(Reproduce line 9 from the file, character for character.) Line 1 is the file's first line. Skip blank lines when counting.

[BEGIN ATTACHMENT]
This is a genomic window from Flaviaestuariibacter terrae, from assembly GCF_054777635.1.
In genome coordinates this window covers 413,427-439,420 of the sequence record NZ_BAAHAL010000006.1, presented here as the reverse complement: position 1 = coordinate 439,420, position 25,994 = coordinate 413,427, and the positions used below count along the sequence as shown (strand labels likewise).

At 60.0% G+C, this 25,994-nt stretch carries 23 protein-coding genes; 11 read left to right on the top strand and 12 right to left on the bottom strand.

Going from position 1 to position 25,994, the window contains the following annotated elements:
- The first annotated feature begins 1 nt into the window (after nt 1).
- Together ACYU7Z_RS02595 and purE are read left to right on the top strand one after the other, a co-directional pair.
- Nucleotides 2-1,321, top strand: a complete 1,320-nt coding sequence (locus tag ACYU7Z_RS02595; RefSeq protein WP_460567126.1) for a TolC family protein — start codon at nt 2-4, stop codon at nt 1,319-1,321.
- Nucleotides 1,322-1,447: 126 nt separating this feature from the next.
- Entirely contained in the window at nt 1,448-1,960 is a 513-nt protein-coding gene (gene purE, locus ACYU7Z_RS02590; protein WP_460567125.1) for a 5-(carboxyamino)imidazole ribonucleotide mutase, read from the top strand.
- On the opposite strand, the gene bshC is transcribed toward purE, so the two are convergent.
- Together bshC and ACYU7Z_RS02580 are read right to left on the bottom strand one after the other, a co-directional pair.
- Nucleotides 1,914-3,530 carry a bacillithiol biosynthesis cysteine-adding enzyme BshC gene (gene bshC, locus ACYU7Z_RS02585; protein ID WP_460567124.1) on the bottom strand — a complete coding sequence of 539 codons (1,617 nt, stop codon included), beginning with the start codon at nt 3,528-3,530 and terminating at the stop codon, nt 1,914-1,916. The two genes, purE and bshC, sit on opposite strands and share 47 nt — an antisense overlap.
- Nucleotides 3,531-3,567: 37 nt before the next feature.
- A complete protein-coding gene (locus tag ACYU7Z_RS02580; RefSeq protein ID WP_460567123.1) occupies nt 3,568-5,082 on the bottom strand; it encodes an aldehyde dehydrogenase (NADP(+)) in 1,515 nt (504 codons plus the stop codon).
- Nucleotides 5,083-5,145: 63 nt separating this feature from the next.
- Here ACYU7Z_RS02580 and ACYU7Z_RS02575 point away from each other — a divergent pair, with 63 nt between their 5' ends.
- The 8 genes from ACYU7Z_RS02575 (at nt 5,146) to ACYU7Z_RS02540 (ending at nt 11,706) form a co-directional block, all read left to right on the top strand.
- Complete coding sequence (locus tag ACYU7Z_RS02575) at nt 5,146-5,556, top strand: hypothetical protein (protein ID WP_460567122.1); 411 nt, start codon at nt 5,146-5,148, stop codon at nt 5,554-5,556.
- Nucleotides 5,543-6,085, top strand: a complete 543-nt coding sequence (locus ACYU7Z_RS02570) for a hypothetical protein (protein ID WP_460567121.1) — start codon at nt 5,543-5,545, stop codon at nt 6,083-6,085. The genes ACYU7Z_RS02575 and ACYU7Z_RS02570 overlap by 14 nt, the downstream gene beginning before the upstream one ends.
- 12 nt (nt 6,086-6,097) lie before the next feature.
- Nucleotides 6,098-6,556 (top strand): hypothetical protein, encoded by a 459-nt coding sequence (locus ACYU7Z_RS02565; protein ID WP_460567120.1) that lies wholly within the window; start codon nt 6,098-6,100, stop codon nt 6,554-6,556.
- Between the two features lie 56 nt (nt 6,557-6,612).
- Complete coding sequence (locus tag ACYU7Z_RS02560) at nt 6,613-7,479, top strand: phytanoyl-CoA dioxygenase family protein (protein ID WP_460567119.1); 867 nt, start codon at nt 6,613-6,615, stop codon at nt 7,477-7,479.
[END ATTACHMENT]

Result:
- Entirely contained in the window at nt 1,448-1,960 is a 513-nt protein-coding gene (gene purE, locus ACYU7Z_RS02590; protein WP_460567125.1) for a 5-(carboxyamino)imidazole ribonucleotide mutase, read from the top strand.